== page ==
Naomi Assaraf is the CMO of cloudHQ, a cloud-computing and Gmail tool company. Not only this, she is a world-class speaker on marketing, artificial intelligence, and virtual reality. She has had a continued presence on social networking as an influencer in most of these areas, pairing with groups like WCF and speaking in Seoul on these technologies. Virtual reality is a large passion, as she is partnering to create a VR app that assists individuals learn to play instruments.
Oculus Connect, the company’s annual developer conference, has arrived yet again. Now in its fifth year, Oculus is expected to update the world on what’s next from in VR content and hardware. Here’s a peek at whatever we anticipate seeing this coming year.
Happening in the week on the 26th & 27th, Oculus Connect 5 will likely be hosted in San Jose, CA. The opening keynote on the 26th is where the majority of the major announcements will happen, while smaller developer-focused sessions across both days will probably give deeper glimpses into what Oculus and partners happen to be approximately. You can find the full OC5 schedule here, and when you aren’t attending yourself you’ll have the ability to watch the keynotes and a few of the VR esports action via livestream (details here).
Santa Cruz is the code name of Oculus’ high-end standalone headset. While the vr launched Oculus Go just earlier this coming year, at $200 Go is made as an entry-level VR device for casual users. Go lacks positional tracking on the head and hands, limiting its capabilities to begin being in a different class of VR device when compared with high-end VR headsets like the Rift.
While Go targets the casual user, Santa Cruz will be built with similar positional tracking features as high-end headsets, meaning it’s expected in order to play in the same class of high-end games. As being a ‘standalone’ headset however, each of the compute hardware is made in, with no reliance upon a costly gaming PC to power Santa Cruz. Although that brings ‘take-it-anywhere’ accessibility, additionally, it means users should expect mobile-class graphics.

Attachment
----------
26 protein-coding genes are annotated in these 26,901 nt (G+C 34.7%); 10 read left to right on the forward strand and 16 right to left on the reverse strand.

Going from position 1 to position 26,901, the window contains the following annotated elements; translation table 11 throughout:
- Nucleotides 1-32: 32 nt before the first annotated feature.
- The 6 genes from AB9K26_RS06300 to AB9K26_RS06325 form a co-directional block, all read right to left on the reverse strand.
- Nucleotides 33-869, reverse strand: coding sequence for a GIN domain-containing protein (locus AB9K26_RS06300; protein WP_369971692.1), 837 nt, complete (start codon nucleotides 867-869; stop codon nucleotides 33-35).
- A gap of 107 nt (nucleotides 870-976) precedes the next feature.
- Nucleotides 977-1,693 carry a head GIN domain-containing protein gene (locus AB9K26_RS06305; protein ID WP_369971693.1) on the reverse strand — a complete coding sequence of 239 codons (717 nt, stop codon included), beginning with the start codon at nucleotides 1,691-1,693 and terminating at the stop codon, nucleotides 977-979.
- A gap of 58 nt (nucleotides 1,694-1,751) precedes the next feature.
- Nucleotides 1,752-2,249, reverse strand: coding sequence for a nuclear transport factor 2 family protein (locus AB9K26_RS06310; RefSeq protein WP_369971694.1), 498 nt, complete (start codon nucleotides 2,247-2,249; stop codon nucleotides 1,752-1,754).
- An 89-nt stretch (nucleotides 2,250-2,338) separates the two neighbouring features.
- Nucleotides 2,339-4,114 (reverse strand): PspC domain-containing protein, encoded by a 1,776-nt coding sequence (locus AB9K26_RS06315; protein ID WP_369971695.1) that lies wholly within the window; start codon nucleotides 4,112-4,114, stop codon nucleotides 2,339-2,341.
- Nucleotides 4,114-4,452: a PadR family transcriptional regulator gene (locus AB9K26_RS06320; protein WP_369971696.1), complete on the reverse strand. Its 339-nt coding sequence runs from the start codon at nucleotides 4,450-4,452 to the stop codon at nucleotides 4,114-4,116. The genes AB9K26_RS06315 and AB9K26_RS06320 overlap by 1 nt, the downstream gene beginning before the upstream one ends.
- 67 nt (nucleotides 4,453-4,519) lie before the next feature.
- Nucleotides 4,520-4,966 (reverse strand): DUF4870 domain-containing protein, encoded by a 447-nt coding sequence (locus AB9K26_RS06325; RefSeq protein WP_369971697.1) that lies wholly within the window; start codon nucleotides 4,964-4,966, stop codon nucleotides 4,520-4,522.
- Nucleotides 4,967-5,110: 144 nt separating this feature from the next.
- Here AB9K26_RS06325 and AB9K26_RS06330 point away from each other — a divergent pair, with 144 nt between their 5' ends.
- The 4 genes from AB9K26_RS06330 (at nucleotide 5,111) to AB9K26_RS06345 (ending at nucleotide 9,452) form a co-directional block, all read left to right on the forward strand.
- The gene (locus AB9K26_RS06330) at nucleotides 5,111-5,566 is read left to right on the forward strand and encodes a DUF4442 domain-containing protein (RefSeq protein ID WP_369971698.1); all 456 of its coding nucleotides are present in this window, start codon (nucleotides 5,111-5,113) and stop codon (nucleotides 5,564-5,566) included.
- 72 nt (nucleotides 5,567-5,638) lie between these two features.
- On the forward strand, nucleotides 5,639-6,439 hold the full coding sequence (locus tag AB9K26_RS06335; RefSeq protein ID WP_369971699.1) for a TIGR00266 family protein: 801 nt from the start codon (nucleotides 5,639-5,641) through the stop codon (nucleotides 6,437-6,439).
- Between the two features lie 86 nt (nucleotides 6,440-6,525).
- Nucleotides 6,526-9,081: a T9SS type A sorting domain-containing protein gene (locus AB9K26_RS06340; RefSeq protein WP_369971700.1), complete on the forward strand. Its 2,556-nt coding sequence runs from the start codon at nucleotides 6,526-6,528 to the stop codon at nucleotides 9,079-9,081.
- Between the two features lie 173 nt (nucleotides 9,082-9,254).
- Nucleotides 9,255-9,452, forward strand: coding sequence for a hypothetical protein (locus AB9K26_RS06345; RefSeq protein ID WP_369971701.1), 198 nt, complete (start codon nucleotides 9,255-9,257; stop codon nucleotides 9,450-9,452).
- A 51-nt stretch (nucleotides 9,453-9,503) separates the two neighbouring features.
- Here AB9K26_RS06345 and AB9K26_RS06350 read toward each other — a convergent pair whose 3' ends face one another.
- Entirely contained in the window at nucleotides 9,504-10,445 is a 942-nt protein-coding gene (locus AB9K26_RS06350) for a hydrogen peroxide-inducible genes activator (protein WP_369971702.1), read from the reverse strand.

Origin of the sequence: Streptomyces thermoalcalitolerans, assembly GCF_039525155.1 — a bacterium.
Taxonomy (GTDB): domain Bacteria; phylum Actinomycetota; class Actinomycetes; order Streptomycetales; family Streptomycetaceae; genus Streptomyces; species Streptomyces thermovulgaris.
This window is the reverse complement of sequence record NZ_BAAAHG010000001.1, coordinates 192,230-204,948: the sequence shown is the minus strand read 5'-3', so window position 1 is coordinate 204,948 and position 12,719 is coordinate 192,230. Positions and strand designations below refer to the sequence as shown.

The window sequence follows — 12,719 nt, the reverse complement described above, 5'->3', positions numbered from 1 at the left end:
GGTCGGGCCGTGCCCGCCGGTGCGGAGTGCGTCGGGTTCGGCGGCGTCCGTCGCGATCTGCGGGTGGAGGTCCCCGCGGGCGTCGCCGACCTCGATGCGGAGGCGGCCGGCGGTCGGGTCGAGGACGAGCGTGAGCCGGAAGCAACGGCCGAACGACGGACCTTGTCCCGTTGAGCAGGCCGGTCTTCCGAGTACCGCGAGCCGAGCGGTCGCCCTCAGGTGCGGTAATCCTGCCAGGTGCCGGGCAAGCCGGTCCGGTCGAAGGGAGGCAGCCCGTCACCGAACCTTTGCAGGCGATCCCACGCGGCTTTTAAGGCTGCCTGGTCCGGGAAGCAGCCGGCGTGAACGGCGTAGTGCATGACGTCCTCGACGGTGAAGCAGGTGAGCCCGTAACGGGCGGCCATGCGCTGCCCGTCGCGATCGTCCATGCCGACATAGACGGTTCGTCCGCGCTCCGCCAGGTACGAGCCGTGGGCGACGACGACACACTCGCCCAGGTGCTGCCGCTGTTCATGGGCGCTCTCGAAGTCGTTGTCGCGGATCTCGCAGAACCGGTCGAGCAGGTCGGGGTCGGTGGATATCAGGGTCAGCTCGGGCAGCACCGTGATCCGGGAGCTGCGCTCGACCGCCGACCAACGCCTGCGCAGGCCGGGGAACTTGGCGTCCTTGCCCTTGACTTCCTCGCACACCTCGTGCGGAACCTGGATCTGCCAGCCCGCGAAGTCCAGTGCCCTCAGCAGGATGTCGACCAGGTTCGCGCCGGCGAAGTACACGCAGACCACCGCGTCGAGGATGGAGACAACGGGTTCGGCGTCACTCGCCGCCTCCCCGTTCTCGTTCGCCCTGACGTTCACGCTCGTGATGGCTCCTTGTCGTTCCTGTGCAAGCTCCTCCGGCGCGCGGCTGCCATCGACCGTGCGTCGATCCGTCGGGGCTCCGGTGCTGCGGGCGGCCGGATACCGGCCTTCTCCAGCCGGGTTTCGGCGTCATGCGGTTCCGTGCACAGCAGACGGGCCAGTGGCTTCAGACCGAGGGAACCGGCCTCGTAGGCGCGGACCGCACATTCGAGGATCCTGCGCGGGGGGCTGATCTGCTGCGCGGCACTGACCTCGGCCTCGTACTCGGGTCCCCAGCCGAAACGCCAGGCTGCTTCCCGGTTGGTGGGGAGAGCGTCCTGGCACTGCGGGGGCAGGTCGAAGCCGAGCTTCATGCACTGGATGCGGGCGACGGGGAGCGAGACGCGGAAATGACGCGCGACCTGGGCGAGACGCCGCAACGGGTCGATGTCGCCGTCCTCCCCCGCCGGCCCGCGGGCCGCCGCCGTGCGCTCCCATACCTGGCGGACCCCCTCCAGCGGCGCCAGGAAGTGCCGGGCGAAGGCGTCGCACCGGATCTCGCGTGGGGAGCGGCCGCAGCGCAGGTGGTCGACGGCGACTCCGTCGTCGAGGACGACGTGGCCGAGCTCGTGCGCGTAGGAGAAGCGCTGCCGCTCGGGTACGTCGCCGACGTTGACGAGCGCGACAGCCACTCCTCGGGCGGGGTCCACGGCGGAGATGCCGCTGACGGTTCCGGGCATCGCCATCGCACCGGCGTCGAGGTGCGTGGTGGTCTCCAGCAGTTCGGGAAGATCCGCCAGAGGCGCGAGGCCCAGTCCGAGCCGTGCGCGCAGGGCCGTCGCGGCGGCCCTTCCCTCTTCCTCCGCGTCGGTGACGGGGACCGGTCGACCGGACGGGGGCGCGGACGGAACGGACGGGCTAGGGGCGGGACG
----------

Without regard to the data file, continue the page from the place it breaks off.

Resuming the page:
Basically we don’t expect Oculus to outright launch Santa Cruz at Oculus Connect 5, we do expect those to formally announce the consumer version, which means branding the headset having a proper name and detailing some features that will be included at launch. The actual launch of Santa Cruz is presently rumored for Q1 2019.
It seems Oculus might take a comparable method of Santa Cruz’ announcement and launch because they did with all the Go headset. Go was announced at Oculus Connect 4 (right around this time a year ago), and after that launched within the vjwnnl one half of 2018. At Oculus Connect 5 this week, we could see the company formerly announce the customer version of Santa Cruz using a launch date set for early 2019, which aligns with the headset’s current release date rumors.
While an expanded field of view and eye-tracking could be big improvements alone, the varifocal display could end up being Half Dome’s most unique feature. A varifocal display is one that will focus at multiple focal lengths, in comparison to today’s VR headsets which are locked at a single focal length. In Half Dome, the headset identifies what part of the scene an individual is looking at (because of eye-tracking), and after that physically moves the display within the headset to obtain the correct focal length. Doing so might be a solution for what’s called the vergence-accommodation conflict in today’s VR headsets.
Having said that, we don’t think that Oculus will announce a Half Dome-based ‘Rift 2’ at Connect this season. Instead, the organization may do what they’ve carried out in years past with Santa Cruz: show Half Dome to a select group of press and developers in a ‘behind-closed-doors’ setting to ensure that it doesn’t steal the spotlight from items that are closer to launch. Beyond that, it feels a bit early for that company to offer any indication of a release date to have an eventual Rift 2, which we might not see until late 2019 or even into 2020.